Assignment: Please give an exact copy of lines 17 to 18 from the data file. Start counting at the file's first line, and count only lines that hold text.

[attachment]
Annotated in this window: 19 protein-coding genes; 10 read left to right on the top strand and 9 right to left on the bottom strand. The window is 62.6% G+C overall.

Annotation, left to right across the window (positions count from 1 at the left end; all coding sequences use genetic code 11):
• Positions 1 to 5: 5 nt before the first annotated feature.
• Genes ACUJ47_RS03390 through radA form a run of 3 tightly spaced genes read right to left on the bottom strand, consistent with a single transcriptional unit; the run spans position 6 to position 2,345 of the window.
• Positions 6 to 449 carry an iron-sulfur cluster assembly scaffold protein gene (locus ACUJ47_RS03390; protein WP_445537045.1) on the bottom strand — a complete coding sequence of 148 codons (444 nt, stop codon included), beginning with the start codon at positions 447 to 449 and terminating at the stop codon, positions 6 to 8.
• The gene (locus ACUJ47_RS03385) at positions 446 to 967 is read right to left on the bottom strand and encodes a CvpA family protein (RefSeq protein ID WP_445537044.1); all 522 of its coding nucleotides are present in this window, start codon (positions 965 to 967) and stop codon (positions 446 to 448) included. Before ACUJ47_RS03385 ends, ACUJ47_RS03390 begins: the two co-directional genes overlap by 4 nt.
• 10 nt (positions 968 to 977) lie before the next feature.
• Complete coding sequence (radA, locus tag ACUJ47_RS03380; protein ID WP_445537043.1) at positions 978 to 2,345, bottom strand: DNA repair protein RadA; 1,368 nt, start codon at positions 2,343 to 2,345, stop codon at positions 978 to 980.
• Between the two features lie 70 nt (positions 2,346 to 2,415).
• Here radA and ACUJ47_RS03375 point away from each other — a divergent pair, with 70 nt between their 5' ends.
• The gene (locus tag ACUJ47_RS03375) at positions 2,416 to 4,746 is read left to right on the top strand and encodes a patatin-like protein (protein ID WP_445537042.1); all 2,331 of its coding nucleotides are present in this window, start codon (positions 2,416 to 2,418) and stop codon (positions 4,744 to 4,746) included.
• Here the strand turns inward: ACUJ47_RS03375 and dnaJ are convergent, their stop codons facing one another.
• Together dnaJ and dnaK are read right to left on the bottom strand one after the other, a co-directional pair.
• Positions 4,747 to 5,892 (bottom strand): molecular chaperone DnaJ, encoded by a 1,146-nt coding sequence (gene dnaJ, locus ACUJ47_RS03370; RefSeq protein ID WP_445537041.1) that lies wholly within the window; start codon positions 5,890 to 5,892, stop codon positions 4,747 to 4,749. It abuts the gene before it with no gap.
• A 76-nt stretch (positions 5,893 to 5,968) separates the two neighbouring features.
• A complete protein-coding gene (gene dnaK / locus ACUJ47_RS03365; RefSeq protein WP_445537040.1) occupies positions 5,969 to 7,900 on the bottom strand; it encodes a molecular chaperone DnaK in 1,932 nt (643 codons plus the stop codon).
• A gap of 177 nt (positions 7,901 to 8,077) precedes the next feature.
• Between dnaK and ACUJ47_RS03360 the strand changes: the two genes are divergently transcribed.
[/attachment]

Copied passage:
• A gap of 177 nt (positions 7,901 to 8,077) precedes the next feature.
• Between dnaK and ACUJ47_RS03360 the strand changes: the two genes are divergently transcribed.